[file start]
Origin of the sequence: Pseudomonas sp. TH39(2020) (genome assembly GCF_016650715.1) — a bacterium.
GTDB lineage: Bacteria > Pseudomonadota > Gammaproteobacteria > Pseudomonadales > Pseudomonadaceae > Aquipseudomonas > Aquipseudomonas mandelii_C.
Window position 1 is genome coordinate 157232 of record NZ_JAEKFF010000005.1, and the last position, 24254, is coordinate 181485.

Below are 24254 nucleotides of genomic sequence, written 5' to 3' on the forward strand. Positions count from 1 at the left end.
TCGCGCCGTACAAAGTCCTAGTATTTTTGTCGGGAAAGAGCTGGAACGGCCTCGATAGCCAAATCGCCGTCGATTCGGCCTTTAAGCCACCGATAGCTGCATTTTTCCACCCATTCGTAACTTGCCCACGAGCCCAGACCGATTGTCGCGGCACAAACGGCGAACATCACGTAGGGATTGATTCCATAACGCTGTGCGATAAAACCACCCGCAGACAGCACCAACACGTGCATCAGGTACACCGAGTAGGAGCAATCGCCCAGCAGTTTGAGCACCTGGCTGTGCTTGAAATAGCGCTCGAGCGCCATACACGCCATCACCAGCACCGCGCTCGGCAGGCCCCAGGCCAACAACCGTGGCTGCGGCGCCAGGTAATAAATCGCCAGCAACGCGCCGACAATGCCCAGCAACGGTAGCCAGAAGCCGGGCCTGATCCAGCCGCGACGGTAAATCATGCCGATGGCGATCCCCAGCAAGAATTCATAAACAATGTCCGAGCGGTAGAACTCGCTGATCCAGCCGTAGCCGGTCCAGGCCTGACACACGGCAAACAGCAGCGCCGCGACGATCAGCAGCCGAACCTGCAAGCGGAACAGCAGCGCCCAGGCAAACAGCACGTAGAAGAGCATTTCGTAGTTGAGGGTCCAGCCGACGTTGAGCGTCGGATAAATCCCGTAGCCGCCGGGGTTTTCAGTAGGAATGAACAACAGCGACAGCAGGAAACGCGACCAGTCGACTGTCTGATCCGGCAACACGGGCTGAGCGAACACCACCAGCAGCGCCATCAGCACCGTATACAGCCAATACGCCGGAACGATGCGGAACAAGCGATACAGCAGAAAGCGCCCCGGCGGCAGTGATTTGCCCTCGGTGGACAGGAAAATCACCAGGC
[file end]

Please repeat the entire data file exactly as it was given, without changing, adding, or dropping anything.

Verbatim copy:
Origin of the sequence: Pseudomonas sp. TH39(2020) (genome assembly GCF_016650715.1) — a bacterium.
GTDB lineage: Bacteria > Pseudomonadota > Gammaproteobacteria > Pseudomonadales > Pseudomonadaceae > Aquipseudomonas > Aquipseudomonas mandelii_C.
Window position 1 is genome coordinate 157232 of record NZ_JAEKFF010000005.1, and the last position, 24254, is coordinate 181485.

Below are 24254 nucleotides of genomic sequence, written 5' to 3' on the forward strand. Positions count from 1 at the left end.
TCGCGCCGTACAAAGTCCTAGTATTTTTGTCGGGAAAGAGCTGGAACGGCCTCGATAGCCAAATCGCCGTCGATTCGGCCTTTAAGCCACCGATAGCTGCATTTTTCCACCCATTCGTAACTTGCCCACGAGCCCAGACCGATTGTCGCGGCACAAACGGCGAACATCACGTAGGGATTGATTCCATAACGCTGTGCGATAAAACCACCCGCAGACAGCACCAACACGTGCATCAGGTACACCGAGTAGGAGCAATCGCCCAGCAGTTTGAGCACCTGGCTGTGCTTGAAATAGCGCTCGAGCGCCATACACGCCATCACCAGCACCGCGCTCGGCAGGCCCCAGGCCAACAACCGTGGCTGCGGCGCCAGGTAATAAATCGCCAGCAACGCGCCGACAATGCCCAGCAACGGTAGCCAGAAGCCGGGCCTGATCCAGCCGCGACGGTAAATCATGCCGATGGCGATCCCCAGCAAGAATTCATAAACAATGTCCGAGCGGTAGAACTCGCTGATCCAGCCGTAGCCGGTCCAGGCCTGACACACGGCAAACAGCAGCGCCGCGACGATCAGCAGCCGAACCTGCAAGCGGAACAGCAGCGCCCAGGCAAACAGCACGTAGAAGAGCATTTCGTAGTTGAGGGTCCAGCCGACGTTGAGCGTCGGATAAATCCCGTAGCCGCCGGGGTTTTCAGTAGGAATGAACAACAGCGACAGCAGGAAACGCGACCAGTCGACTGTCTGATCCGGCAACACGGGCTGAGCGAACACCACCAGCAGCGCCATCAGCACCGTATACAGCCAATACGCCGGAACGATGCGGAACAAGCGATACAGCAGAAAGCGCCCCGGCGGCAGTGATTTGCCCTCGGTGGACAGGAAAATCACCAGGC